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One of oldest living descendants of Martin Henderson Harris turns 90

By Sam Russell

For the Deseret News

Published: Friday, July 29 2011 5:00 a.m. MDT

Hardwoods planted in 1876 by Martin Henderson Harris in celebration of our nation's centennial.

Sam Russell

HARRISVILLE, Weber County — Marion Robert “Bob” Henderson, tone of the oldest living descendants of the founder of Harrisville, celebrated his 90th birthday on Wednesday, July 27. His great-grandfather, Martin Henderson Harris, was the founder of Harrisville, Utah, and its first resident in 1851, according to information at the Harrisville city office. The city also lists Martin Henderson Harris as being a nephew of Martin Harris of Book of Mormon fame.

Bob has seen and accomplished a lot in his 90 years living in Harrisville. A recent visit with him prior to his 90th birthday was at the Harrisville Park where a beautiful grove of hardwoods still stand that his great-grandfather had planted in 1876 in celebration of the country’s centennial. Here is a look at some highlights of both the Harris family and the city of Harrisville.

Martin Henderson Harris is credited with being the first school teacher and building the first school in Harrisville. As their farming efforts grew in the early 1850s the threat of Indians still remained and many "carried guns into to the field," recalls Bob from the stories passed down to him.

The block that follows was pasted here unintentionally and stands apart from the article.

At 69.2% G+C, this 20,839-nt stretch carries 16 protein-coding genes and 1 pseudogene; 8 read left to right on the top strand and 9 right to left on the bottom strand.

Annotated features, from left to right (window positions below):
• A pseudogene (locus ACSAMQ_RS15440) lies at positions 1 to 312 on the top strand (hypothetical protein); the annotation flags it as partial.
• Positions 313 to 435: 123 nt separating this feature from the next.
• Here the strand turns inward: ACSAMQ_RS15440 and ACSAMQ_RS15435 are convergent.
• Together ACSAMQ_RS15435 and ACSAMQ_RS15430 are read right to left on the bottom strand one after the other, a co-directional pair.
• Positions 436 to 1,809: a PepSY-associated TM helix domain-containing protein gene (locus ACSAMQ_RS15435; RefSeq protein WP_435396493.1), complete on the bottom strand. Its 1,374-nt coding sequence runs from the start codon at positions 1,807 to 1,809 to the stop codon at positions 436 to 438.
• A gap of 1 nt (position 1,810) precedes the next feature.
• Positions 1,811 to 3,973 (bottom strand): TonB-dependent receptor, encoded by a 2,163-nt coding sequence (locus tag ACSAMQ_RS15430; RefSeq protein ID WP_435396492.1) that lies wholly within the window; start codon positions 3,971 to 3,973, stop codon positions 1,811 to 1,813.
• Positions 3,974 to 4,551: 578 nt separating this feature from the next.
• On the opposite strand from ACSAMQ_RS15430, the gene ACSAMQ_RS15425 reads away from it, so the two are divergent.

The violence escalated with the killing of Chief Terikee of the Shoshone Indian Tribe in which the Shoshones retaliated by killing a white man named Campbell. A hundred and fifty men were sent to help secure Weber County by driving the Indians northward.

Bob recalls that the Harris farm where he grew up was "sold to the federal government at an unfair price" in 1940 and is the location of where the buildings and the old Defense Department Ogden building still stands. Bob took a job with the Arsenal, an ammunition manufacturing plant, after the sale, before joining the World War II effort in the Japanese theater in August 1944.

He recalls being aboard the APA 145 USS Colbert on a mission to pick up three American POWs that the Russians had rescued and were being held in Manchuria. The Colbert hit a mine in the Yellow Sea, killing the three POWs and rendering the Colbert helpless.

"We drifted at sea for nearly five hours in typhoon conditions before being towed in by a cruiser," Bob explained. "The water was so rough that they dropped oil in the water to help calm the seas."

Bob was discharged in February 1946 and returned back to Harrisville and his job at the Arsenal, which was now D.D.O., from where he retired after 37 years.

In his 90 years Bob has survived the Great Depression and World War II. He remains a resident of Harrisville and is proud of his ancestors for whom his hometown is named.

Sam Russell lives in Bountiful and owns six auto dealerships in Utah and Idaho where he has served customers as a loan originator for about 27 years.

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